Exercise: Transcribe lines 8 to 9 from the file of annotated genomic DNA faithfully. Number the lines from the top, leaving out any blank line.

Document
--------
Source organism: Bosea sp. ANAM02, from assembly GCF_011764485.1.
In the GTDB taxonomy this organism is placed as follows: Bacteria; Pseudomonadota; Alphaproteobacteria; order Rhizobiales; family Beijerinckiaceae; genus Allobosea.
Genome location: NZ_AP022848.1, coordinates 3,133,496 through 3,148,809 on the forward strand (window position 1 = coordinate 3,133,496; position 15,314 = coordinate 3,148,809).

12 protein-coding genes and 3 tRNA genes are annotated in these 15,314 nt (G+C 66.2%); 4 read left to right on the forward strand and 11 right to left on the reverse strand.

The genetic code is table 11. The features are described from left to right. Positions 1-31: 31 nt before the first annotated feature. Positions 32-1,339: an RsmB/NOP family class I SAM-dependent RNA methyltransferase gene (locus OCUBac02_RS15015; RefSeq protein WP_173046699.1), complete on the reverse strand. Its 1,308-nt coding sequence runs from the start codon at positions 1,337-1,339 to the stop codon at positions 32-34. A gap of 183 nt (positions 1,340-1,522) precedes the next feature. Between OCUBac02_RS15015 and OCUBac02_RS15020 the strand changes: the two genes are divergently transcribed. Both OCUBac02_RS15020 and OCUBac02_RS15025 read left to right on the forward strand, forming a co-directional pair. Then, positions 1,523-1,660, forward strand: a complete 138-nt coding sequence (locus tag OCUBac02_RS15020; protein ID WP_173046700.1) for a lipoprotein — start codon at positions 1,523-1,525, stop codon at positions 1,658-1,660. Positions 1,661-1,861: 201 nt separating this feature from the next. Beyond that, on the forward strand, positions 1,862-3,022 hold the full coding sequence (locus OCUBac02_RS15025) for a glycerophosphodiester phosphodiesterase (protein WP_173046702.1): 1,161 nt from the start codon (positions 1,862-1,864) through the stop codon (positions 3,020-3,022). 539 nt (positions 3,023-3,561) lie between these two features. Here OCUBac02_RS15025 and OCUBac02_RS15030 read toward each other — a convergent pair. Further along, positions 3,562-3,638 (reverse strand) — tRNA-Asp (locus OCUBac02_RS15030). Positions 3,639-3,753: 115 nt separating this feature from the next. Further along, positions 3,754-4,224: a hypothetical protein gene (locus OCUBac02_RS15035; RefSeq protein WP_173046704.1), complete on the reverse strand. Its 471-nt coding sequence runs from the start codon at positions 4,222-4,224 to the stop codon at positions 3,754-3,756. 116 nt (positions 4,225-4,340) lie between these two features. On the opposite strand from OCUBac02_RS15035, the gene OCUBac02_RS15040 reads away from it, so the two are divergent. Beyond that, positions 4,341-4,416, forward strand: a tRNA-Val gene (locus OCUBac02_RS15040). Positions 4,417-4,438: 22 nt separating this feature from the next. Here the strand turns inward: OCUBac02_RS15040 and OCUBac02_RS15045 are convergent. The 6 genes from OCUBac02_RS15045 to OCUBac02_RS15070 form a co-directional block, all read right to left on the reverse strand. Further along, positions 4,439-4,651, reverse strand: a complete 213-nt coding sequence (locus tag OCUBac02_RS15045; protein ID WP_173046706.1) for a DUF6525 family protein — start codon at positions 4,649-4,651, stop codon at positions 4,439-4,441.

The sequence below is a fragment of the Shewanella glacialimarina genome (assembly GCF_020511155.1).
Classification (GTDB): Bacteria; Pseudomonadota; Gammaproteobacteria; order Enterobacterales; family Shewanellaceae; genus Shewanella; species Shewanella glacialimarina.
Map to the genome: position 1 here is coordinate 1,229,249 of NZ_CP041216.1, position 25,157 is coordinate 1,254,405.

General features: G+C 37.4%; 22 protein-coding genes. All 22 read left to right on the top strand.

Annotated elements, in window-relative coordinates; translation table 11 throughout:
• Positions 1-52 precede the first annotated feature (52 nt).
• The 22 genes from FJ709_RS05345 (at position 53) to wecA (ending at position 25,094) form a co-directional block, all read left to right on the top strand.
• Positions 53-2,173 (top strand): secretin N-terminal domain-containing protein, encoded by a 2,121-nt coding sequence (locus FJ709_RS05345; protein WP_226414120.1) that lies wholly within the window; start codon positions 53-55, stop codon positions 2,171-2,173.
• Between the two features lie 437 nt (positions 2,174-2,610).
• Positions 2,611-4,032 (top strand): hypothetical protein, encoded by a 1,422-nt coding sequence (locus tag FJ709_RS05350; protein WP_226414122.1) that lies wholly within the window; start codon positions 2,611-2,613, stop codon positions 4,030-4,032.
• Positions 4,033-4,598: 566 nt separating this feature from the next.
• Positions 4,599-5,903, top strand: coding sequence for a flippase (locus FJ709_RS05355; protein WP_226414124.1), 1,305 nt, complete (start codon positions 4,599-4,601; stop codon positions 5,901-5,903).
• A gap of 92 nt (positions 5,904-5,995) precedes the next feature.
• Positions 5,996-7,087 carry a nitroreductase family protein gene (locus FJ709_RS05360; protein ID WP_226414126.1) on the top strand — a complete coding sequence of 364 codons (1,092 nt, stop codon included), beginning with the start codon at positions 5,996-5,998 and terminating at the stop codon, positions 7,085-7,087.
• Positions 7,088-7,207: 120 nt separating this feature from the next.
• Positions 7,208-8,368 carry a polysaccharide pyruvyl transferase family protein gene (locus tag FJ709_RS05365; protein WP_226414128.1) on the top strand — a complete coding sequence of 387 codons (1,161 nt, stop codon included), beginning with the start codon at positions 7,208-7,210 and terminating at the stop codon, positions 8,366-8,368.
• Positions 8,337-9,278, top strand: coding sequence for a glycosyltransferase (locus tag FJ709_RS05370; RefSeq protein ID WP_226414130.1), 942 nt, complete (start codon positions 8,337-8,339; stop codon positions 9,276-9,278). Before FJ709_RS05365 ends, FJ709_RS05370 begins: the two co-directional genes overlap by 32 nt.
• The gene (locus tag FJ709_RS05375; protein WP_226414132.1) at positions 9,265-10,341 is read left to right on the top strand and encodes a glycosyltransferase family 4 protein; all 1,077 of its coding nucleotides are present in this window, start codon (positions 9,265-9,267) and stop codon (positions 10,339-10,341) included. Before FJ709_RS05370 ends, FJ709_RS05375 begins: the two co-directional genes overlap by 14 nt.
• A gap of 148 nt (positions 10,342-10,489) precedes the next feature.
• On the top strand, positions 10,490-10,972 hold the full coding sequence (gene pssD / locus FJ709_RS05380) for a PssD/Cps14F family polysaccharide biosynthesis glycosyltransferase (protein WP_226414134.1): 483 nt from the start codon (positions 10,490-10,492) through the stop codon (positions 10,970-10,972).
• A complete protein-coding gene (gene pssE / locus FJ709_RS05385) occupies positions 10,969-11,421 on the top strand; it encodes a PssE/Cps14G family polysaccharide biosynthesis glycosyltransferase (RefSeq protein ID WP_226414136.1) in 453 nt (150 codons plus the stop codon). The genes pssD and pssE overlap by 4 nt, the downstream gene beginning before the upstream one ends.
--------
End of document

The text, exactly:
Map to the genome: position 1 here is coordinate 1,229,249 of NZ_CP041216.1, position 25,157 is coordinate 1,254,405.

General features: G+C 37.4%; 22 protein-coding genes. All 22 read left to right on the top strand.